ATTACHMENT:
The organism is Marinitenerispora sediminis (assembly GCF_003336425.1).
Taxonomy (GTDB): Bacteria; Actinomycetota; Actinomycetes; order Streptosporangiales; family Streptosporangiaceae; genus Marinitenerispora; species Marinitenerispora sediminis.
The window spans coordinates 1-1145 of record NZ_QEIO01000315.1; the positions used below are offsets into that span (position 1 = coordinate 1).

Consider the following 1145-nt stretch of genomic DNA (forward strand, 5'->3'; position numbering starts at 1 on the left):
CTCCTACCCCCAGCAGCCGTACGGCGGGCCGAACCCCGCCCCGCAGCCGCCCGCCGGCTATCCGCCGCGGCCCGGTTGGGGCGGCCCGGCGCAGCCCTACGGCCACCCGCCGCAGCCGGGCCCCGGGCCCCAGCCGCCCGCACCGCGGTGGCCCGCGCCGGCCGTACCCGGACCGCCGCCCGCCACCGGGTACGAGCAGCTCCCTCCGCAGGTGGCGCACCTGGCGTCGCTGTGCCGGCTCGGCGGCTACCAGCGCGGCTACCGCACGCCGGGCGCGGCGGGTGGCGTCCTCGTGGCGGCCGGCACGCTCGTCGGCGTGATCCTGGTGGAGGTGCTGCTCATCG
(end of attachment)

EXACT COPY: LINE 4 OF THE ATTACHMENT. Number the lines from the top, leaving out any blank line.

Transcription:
Consider the following 1145-nt stretch of genomic DNA (forward strand, 5'->3'; position numbering starts at 1 on the left):